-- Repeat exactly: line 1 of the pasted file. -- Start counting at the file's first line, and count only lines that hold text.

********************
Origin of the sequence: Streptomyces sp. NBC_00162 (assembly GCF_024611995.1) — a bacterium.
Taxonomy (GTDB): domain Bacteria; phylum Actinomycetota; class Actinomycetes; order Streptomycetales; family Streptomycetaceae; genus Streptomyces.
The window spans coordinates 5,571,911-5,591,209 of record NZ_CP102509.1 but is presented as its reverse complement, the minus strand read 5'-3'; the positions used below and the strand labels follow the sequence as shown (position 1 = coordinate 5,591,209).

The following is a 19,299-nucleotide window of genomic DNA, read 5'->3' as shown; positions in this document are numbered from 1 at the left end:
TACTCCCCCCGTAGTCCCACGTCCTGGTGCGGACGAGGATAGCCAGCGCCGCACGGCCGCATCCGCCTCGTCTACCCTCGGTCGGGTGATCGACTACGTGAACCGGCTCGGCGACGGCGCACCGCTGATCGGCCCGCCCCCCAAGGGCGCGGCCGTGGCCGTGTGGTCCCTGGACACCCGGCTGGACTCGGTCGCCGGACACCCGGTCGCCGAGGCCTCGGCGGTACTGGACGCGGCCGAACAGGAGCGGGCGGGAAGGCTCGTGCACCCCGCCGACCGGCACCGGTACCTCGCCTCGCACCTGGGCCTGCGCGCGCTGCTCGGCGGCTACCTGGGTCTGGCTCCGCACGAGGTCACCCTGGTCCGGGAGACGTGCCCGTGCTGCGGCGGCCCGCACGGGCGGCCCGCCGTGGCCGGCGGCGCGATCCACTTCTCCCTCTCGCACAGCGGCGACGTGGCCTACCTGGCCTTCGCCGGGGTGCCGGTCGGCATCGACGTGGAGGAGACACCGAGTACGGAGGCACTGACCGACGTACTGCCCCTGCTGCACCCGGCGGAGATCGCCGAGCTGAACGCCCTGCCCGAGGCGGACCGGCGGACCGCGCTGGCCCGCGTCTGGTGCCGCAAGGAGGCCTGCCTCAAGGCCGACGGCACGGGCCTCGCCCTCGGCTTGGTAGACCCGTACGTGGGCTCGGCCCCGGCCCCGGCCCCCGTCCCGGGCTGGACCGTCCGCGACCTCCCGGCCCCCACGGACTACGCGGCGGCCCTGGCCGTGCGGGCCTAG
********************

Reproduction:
Origin of the sequence: Streptomyces sp. NBC_00162 (assembly GCF_024611995.1) — a bacterium.